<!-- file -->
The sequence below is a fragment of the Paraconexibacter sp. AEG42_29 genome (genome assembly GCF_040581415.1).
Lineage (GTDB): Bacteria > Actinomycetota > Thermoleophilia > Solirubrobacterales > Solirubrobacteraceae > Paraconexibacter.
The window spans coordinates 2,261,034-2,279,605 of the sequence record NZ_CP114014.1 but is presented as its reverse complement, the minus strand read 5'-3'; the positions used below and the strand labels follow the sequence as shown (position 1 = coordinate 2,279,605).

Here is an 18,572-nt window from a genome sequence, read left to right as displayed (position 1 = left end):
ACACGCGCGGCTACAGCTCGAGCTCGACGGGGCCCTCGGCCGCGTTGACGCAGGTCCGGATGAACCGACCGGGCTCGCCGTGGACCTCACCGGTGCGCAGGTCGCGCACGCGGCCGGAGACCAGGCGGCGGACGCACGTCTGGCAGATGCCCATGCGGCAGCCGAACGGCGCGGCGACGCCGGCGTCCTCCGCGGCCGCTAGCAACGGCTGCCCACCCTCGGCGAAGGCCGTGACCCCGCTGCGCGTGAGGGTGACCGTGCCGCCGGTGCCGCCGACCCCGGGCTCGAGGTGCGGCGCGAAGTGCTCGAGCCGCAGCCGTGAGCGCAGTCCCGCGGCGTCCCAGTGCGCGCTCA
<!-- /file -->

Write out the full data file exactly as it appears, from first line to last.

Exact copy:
The sequence below is a fragment of the Paraconexibacter sp. AEG42_29 genome (genome assembly GCF_040581415.1).
Lineage (GTDB): Bacteria > Actinomycetota > Thermoleophilia > Solirubrobacterales > Solirubrobacteraceae > Paraconexibacter.
The window spans coordinates 2,261,034-2,279,605 of the sequence record NZ_CP114014.1 but is presented as its reverse complement, the minus strand read 5'-3'; the positions used below and the strand labels follow the sequence as shown (position 1 = coordinate 2,279,605).

Here is an 18,572-nt window from a genome sequence, read left to right as displayed (position 1 = left end):
ACACGCGCGGCTACAGCTCGAGCTCGACGGGGCCCTCGGCCGCGTTGACGCAGGTCCGGATGAACCGACCGGGCTCGCCGTGGACCTCACCGGTGCGCAGGTCGCGCACGCGGCCGGAGACCAGGCGGCGGACGCACGTCTGGCAGATGCCCATGCGGCAGCCGAACGGCGCGGCGACGCCGGCGTCCTCCGCGGCCGCTAGCAACGGCTGCCCACCCTCGGCGAAGGCCGTGACCCCGCTGCGCGTGAGGGTGACCGTGCCGCCGGTGCCGCCGACCCCGGGCTCGAGGTGCGGCGCGAAGTGCTCGAGCCGCAGCCGTGAGCGCAGTCCCGCGGCGTCCCAGTGCGCGCTCA